Saving or re-using trees damaged by the Emerald Ash Borer
The Emerald Ash Borer, an invasive insect that kills ash trees, was confirmed in Harrisonburg in 2017. Harrisonburg Parks and Recreation created
to keep the trees killed by the insect out of the landfill.
on making a table out of a large ash tree that was removed from Westover Park because of emerald ash borer damage. The trunk was milled at a local mill, then taken to a local crafter where it was made into a table. The table is now finished and sits in the conference room in the community activity center at the park.
Jeremy Harold, the superintendent for Harrisonburg Parks and Recreation, says projects like this are important because of how many ash trees are impacted in Harrisonburg, and that the population continues to grow.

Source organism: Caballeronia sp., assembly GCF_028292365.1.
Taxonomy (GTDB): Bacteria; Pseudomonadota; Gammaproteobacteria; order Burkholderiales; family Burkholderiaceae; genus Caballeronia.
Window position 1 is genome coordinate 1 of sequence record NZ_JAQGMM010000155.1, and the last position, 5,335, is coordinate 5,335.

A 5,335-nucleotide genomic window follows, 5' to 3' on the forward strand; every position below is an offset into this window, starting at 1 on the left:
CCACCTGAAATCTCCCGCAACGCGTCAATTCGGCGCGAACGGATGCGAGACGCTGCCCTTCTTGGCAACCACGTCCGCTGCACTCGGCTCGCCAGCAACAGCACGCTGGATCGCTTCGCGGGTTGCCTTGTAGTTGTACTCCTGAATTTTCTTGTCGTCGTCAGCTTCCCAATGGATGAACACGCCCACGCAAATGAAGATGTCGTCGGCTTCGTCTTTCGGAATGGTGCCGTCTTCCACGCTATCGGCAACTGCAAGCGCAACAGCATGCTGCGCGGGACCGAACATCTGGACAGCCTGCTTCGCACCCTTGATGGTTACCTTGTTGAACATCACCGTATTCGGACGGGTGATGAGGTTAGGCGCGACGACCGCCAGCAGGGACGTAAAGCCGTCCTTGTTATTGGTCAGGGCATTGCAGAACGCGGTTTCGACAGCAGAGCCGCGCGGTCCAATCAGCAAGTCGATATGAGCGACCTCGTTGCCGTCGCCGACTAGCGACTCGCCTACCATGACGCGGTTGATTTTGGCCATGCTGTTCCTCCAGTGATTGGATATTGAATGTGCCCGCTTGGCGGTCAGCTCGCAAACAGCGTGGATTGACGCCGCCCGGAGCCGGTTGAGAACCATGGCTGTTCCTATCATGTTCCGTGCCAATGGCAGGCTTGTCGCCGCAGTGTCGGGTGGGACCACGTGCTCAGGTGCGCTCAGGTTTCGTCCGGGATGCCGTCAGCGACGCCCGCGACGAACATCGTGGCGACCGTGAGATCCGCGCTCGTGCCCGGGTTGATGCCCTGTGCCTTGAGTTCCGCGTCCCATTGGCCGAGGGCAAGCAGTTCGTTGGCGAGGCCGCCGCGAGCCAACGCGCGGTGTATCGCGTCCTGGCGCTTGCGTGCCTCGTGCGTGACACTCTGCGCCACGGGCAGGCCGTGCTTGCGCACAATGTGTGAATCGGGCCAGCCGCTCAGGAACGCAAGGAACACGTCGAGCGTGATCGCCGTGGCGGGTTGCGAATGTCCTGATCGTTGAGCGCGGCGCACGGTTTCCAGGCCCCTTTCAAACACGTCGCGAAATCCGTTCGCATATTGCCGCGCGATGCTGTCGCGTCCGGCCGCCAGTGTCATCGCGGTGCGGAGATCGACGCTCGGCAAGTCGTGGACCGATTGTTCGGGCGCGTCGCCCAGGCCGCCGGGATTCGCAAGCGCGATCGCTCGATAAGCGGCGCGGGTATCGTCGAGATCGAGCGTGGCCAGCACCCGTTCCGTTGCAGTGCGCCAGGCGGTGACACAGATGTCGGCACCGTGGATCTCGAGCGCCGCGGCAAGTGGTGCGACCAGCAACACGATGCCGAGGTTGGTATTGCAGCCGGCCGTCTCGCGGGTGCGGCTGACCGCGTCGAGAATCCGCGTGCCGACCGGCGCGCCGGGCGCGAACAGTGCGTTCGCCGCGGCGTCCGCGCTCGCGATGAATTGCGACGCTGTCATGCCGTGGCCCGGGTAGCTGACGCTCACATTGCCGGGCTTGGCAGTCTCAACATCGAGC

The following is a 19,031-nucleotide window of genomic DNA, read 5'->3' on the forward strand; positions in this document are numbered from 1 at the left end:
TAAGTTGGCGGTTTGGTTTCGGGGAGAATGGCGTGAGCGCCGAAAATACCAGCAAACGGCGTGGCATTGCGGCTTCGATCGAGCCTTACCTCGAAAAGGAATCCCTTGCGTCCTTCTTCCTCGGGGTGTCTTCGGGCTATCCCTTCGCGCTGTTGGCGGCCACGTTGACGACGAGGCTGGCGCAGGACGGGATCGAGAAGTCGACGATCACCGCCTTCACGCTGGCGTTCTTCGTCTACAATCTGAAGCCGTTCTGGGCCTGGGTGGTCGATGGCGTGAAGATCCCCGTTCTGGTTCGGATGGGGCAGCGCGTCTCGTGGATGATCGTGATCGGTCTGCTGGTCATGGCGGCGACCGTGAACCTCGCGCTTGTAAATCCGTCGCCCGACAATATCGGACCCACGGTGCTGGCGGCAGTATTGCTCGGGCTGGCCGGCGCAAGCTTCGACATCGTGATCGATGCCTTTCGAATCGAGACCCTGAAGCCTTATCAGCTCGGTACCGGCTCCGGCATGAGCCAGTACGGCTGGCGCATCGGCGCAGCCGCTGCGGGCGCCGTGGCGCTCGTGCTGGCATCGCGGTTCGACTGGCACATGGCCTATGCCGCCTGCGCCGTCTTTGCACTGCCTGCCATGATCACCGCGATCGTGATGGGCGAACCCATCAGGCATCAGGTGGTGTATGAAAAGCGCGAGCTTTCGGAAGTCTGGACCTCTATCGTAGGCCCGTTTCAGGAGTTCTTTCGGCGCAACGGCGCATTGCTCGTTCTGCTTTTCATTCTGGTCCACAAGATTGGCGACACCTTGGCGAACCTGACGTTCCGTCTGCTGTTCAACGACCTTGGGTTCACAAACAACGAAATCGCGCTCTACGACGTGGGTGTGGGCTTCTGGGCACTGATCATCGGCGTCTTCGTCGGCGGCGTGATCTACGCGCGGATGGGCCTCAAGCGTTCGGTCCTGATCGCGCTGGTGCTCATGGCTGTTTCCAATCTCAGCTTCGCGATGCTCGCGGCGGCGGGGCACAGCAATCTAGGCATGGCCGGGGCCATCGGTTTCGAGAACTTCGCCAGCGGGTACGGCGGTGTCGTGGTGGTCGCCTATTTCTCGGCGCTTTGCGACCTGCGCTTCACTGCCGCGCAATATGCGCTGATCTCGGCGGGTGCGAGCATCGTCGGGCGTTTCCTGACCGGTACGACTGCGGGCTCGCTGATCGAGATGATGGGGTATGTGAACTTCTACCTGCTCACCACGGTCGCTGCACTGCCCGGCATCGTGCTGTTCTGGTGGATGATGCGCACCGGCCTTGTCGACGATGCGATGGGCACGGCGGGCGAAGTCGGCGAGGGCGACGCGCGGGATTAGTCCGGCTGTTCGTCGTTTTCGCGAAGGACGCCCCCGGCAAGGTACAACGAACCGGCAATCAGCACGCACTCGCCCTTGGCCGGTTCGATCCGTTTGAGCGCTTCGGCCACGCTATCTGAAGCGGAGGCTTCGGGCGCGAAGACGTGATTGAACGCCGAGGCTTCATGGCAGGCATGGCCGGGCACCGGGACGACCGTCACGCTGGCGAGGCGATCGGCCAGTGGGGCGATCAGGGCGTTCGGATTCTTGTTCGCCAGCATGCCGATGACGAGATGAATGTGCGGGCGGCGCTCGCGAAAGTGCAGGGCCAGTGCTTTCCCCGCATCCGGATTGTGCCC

"More than likely, every tree in our area has Emerald Ash Borer; it's just the fact if it's shown signs or symptoms yet. So if you have an ash tree, and you know it's an ash tree, and you want to save it, the time is now to treat it," said Harold.
He says the city has treated 36 large ash trees to protect against damage, and they're keeping an eye on them to see how they do this spring.
"If they don't leaf out, then we need to be more persistent and go ahead and start taking the trees down. Because they'll start to dry out really quickly, and start falling apart and become a hazard."
If you have ash trees on your property you would like to save, local tree companies can treat them every two years. It can be somewhat expensive to treat them, but it can be less expensive if you plan it with your neighbors. Any ash tree left alone will be killed by the ash borer.
If you have a tree that must come down, you can contact Parks and Recreation or the Virginia Department of Forestry. They can direct you to a way to reuse the wood.
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